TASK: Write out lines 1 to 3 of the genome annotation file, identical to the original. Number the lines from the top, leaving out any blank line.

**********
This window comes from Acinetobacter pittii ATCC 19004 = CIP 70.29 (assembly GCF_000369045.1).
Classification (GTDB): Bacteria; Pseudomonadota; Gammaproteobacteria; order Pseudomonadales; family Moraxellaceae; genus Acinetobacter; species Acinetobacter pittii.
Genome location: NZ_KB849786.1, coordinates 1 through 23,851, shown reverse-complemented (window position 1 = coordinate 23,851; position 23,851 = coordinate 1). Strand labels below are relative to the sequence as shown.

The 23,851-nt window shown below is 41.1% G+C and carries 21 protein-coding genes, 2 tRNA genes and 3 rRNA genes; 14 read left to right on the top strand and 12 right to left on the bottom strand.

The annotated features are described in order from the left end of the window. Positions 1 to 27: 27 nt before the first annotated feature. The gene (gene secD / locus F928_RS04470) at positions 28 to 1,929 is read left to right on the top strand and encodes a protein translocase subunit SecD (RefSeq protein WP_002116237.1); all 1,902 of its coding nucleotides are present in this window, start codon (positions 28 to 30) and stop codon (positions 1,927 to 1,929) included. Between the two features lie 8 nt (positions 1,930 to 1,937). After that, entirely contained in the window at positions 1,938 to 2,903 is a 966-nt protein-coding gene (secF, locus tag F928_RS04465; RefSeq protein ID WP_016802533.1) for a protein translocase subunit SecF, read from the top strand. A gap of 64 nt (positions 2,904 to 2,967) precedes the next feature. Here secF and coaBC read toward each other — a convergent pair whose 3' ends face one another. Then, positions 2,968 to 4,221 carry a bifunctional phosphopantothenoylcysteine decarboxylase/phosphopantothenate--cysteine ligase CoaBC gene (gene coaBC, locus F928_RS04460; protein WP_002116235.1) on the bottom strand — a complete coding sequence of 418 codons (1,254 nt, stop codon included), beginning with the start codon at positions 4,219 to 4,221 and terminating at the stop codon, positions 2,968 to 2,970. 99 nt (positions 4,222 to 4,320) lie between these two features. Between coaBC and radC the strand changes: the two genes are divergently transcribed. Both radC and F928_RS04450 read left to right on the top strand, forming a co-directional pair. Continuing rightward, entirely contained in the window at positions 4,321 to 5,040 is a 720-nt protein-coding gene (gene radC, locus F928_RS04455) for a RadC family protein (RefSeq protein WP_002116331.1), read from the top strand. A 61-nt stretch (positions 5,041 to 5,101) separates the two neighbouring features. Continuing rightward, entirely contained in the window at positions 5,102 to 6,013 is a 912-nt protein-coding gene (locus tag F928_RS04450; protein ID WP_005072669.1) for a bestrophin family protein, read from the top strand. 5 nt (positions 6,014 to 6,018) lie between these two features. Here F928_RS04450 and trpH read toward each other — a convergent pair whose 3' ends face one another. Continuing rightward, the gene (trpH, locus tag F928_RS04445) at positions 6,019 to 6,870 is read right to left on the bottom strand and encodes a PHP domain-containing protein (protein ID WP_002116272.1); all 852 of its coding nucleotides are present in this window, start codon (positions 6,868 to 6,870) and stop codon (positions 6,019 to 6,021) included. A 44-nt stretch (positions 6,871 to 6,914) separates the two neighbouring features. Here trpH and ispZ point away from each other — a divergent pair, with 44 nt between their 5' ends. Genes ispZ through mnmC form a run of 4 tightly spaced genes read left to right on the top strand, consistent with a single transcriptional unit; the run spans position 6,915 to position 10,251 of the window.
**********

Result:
This window comes from Acinetobacter pittii ATCC 19004 = CIP 70.29 (assembly GCF_000369045.1).
Classification (GTDB): Bacteria; Pseudomonadota; Gammaproteobacteria; order Pseudomonadales; family Moraxellaceae; genus Acinetobacter; species Acinetobacter pittii.
Genome location: NZ_KB849786.1, coordinates 1 through 23,851, shown reverse-complemented (window position 1 = coordinate 23,851; position 23,851 = coordinate 1). Strand labels below are relative to the sequence as shown.